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Nature. 1993 Mar 11;362(6416):152-5.

The torso receptor localizes as well as transduces the spatial signal specifying terminal body pattern in Drosophila.

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Howard Hughes Medical Institute, Columbia University College of Physicians and Surgeons, New York, New York 10032.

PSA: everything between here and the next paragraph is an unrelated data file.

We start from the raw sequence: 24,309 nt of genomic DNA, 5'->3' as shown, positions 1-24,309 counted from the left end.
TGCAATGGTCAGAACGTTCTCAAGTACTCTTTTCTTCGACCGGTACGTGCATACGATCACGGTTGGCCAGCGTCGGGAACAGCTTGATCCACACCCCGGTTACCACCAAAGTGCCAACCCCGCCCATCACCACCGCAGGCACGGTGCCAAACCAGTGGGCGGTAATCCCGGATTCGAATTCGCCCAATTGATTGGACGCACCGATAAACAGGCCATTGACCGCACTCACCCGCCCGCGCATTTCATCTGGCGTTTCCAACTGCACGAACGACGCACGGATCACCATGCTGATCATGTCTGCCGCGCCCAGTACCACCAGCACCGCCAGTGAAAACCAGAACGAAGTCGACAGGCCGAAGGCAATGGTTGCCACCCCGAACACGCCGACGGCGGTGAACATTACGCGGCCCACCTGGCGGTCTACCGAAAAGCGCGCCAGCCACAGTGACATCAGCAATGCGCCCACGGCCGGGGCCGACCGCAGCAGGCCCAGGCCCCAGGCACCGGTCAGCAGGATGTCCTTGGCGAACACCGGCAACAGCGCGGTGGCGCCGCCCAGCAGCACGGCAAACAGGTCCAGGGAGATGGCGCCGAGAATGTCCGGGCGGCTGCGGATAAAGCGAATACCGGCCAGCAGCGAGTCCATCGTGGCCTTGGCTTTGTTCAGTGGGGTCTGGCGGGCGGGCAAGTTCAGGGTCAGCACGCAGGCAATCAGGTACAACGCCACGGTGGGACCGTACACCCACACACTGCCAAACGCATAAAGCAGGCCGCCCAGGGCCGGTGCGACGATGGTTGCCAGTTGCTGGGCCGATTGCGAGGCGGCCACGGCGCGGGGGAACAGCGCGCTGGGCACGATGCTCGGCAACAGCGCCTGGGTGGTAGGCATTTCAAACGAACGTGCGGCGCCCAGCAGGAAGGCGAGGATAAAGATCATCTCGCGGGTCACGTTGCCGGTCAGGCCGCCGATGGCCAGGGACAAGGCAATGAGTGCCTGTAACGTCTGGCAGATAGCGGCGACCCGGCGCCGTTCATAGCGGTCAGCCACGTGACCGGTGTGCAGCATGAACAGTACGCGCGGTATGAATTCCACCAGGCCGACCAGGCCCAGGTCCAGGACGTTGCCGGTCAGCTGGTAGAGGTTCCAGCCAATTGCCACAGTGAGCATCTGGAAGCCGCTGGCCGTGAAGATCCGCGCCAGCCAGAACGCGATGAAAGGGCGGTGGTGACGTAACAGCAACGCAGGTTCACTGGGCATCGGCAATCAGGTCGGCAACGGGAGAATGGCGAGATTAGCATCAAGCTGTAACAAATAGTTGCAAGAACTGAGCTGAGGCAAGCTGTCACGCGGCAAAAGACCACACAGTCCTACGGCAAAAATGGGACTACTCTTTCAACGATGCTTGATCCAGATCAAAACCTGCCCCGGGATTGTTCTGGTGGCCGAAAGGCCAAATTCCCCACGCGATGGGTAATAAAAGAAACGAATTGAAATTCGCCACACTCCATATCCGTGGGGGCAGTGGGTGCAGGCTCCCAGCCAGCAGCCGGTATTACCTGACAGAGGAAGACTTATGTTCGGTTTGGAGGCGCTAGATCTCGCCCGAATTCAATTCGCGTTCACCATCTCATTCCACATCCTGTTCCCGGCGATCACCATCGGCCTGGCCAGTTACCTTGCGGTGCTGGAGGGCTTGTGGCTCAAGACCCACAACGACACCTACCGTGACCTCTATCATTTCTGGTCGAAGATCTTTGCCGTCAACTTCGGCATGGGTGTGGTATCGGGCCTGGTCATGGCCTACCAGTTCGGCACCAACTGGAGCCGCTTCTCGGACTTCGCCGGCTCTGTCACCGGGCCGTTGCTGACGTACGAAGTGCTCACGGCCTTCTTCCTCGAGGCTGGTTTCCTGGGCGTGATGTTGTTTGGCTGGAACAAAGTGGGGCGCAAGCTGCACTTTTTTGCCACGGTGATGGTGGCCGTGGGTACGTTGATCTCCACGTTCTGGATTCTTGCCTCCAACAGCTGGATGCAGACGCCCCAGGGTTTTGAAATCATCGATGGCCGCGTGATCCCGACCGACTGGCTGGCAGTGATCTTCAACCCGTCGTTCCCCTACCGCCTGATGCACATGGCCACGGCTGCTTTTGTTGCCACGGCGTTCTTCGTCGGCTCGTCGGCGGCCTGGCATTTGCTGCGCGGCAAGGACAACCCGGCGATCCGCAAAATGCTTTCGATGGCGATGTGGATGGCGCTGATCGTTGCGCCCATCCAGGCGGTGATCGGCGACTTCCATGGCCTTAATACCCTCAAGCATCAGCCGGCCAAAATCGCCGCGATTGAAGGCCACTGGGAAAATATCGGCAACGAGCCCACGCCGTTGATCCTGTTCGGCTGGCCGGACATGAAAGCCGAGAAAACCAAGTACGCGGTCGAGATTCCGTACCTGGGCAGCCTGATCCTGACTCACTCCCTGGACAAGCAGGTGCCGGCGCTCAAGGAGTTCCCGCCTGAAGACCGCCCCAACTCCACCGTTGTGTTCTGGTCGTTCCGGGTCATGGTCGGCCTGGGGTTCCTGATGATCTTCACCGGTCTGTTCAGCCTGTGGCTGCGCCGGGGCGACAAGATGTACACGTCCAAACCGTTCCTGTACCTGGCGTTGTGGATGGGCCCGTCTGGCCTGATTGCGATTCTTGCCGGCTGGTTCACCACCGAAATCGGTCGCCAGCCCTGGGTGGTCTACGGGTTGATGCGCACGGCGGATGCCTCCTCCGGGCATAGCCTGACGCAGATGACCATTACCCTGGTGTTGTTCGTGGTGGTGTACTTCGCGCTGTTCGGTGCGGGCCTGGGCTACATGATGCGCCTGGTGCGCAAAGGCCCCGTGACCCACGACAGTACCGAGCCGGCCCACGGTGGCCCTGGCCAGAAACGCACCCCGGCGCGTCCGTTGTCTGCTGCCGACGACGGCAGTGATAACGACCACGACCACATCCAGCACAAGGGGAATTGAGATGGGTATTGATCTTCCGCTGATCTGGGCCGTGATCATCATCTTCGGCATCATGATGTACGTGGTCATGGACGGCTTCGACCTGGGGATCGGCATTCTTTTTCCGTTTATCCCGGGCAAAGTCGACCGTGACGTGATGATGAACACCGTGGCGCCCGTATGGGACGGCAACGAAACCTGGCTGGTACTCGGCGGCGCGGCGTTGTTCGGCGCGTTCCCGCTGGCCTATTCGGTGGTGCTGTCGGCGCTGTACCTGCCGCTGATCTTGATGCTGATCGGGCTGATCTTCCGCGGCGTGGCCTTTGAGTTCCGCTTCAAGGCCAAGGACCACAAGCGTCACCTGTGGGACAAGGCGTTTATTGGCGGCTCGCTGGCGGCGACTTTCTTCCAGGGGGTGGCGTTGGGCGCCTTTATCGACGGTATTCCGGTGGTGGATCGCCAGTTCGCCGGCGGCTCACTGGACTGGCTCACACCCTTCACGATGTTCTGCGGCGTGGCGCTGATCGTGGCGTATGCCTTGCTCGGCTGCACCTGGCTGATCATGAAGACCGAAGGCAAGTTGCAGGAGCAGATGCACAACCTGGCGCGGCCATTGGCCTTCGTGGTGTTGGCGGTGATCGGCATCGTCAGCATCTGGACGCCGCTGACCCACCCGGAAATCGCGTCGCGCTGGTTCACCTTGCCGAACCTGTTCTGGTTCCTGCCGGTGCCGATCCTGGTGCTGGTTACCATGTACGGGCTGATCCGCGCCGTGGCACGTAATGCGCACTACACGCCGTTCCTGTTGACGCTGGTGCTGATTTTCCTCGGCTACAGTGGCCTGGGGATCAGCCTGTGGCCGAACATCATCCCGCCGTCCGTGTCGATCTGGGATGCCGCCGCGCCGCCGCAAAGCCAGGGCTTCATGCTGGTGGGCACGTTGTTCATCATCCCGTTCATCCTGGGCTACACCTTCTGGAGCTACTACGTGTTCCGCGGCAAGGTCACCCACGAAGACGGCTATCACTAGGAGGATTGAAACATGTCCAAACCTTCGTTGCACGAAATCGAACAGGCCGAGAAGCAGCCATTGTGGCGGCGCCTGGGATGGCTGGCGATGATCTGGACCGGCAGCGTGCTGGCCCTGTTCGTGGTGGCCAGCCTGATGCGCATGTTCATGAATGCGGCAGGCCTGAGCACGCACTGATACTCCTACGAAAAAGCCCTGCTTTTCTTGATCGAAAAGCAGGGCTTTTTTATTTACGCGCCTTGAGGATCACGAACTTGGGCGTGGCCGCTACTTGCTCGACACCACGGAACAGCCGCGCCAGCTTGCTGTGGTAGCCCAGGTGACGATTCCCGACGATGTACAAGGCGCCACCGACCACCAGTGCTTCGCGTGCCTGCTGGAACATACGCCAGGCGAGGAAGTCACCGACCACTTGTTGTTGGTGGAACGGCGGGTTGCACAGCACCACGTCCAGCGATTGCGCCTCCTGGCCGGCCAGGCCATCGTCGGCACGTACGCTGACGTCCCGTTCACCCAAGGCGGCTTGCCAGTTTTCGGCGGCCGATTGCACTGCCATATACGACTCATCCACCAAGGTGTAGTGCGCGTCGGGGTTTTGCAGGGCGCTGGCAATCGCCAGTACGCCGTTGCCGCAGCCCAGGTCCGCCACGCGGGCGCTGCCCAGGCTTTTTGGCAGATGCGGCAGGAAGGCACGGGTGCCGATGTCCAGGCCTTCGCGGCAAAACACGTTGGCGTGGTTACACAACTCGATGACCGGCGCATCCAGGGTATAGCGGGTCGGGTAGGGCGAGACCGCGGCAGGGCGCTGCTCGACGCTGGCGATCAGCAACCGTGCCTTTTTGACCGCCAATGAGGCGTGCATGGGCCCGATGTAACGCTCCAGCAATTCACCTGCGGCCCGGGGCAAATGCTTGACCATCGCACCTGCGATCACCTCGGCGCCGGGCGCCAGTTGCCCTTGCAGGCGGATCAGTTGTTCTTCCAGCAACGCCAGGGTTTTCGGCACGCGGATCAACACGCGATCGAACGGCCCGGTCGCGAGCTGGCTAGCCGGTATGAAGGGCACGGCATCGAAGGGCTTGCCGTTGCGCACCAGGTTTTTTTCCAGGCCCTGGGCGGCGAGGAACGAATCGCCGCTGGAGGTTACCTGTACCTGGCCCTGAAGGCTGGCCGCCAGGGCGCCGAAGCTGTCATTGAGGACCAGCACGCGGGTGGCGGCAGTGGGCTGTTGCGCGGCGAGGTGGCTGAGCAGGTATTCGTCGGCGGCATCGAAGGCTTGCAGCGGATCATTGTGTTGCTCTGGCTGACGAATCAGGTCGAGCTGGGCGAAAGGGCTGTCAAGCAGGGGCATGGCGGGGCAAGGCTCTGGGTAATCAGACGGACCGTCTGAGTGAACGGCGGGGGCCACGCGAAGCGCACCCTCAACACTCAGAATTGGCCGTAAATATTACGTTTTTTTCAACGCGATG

Specification of the end portions of the Drosophila body depends on the torso (tor) protein, a receptor tyrosine kinase that accumulates uniformly along the entire surface of the embryo but is activated only in the vicinity of the poles. Several genes are normally required for activating tor and appear to define a system in which a gene product tethered to the extracellular vitelline membrane at each end of the egg provides a local source for an extracellular tor ligand. This ligand would have to diffuse from the membrane to the cell surface of the embryo without losing its spatial localization. Here we report that the failure to accumulate tor protein at one or both poles leads to spatially inappropriate activity of more centrally located receptor. This ectopic activity depends on the same gene functions normally required for activating tor; thus we infer that it reflects inappropriate diffusion of the ligand to more central regions of the body. We conclude that the receptor not only transduces the spatial signal imparted by the tor ligand, but also ensures its correct localization by sequestering the ligand. Ligand trapping by receptor may also localize spatial signals in other patterning systems, including specification of the dorsal-ventral axis in Drosophila and of vulval cell fates in Caenorhabditis elegans.

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